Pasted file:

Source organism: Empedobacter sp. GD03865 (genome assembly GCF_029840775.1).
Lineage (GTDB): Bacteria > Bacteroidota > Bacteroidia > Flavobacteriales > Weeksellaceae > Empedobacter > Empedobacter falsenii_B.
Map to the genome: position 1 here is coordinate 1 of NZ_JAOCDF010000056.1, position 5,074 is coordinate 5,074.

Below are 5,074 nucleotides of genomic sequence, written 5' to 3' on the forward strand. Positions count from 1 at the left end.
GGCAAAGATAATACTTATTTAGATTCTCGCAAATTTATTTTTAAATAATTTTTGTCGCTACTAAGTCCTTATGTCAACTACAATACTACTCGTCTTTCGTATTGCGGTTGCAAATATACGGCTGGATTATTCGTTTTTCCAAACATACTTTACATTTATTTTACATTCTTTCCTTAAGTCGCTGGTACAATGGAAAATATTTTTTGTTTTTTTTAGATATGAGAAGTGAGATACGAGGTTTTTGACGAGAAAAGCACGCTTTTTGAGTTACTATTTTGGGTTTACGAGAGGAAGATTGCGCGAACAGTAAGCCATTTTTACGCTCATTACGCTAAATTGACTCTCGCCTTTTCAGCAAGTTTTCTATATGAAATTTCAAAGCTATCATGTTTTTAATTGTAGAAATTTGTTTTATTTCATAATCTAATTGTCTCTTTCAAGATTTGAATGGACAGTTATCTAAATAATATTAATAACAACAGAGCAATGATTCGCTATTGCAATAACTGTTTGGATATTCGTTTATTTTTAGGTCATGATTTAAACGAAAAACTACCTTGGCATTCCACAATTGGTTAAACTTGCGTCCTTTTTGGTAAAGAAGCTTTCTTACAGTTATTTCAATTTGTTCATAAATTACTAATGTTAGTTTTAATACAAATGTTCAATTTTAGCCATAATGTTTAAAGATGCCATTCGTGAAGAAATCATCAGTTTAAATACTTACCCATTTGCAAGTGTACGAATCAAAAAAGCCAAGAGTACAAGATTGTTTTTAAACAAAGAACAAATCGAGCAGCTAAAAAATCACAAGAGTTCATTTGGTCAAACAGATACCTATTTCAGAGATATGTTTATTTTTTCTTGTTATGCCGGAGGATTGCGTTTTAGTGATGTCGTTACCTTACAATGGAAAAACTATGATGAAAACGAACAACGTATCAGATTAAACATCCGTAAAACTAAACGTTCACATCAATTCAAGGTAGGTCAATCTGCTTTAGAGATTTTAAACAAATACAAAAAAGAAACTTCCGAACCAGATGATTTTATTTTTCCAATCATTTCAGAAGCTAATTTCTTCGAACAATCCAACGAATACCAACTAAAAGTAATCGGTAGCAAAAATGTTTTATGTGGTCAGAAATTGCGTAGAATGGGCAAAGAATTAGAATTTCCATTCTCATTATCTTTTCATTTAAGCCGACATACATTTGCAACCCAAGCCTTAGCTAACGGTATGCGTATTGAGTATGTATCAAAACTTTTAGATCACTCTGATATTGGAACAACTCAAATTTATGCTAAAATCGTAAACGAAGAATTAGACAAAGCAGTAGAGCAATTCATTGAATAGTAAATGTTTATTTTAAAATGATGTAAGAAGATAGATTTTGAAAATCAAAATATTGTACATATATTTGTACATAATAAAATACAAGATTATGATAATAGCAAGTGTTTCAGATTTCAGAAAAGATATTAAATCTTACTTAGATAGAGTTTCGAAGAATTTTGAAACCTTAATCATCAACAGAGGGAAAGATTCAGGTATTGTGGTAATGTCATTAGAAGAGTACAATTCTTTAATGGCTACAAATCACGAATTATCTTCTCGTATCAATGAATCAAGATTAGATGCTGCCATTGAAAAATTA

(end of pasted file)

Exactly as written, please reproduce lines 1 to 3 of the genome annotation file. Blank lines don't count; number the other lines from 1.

Source organism: Empedobacter sp. GD03865 (genome assembly GCF_029840775.1).
Lineage (GTDB): Bacteria > Bacteroidota > Bacteroidia > Flavobacteriales > Weeksellaceae > Empedobacter > Empedobacter falsenii_B.
Map to the genome: position 1 here is coordinate 1 of NZ_JAOCDF010000056.1, position 5,074 is coordinate 5,074.